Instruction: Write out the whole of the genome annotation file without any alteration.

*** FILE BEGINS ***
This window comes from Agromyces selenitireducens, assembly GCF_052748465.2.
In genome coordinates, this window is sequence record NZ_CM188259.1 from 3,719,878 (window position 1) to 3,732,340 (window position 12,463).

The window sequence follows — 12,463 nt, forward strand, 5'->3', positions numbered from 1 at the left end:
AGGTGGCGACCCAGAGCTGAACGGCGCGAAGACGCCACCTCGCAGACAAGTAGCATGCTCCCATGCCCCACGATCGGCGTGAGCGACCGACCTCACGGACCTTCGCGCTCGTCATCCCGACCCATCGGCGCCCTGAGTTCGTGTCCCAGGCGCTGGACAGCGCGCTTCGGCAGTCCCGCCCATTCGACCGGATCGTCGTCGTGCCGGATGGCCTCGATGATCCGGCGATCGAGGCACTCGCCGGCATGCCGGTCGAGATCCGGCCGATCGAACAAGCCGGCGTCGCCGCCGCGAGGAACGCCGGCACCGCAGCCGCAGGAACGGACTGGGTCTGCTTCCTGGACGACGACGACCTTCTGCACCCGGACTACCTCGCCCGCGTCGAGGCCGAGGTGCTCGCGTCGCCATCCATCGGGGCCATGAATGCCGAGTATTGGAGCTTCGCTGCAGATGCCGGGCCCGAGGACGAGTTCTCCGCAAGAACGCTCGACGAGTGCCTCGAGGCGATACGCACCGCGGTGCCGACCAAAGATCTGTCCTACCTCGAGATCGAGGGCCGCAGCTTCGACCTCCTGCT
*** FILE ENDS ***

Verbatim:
This window comes from Agromyces selenitireducens, assembly GCF_052748465.2.
In genome coordinates, this window is sequence record NZ_CM188259.1 from 3,719,878 (window position 1) to 3,732,340 (window position 12,463).

The window sequence follows — 12,463 nt, forward strand, 5'->3', positions numbered from 1 at the left end:
AGGTGGCGACCCAGAGCTGAACGGCGCGAAGACGCCACCTCGCAGACAAGTAGCATGCTCCCATGCCCCACGATCGGCGTGAGCGACCGACCTCACGGACCTTCGCGCTCGTCATCCCGACCCATCGGCGCCCTGAGTTCGTGTCCCAGGCGCTGGACAGCGCGCTTCGGCAGTCCCGCCCATTCGACCGGATCGTCGTCGTGCCGGATGGCCTCGATGATCCGGCGATCGAGGCACTCGCCGGCATGCCGGTCGAGATCCGGCCGATCGAACAAGCCGGCGTCGCCGCCGCGAGGAACGCCGGCACCGCAGCCGCAGGAACGGACTGGGTCTGCTTCCTGGACGACGACGACCTTCTGCACCCGGACTACCTCGCCCGCGTCGAGGCCGAGGTGCTCGCGTCGCCATCCATCGGGGCCATGAATGCCGAGTATTGGAGCTTCGCTGCAGATGCCGGGCCCGAGGACGAGTTCTCCGCAAGAACGCTCGACGAGTGCCTCGAGGCGATACGCACCGCGGTGCCGACCAAAGATCTGTCCTACCTCGAGATCGAGGGCCGCAGCTTCGACCTCCTGCT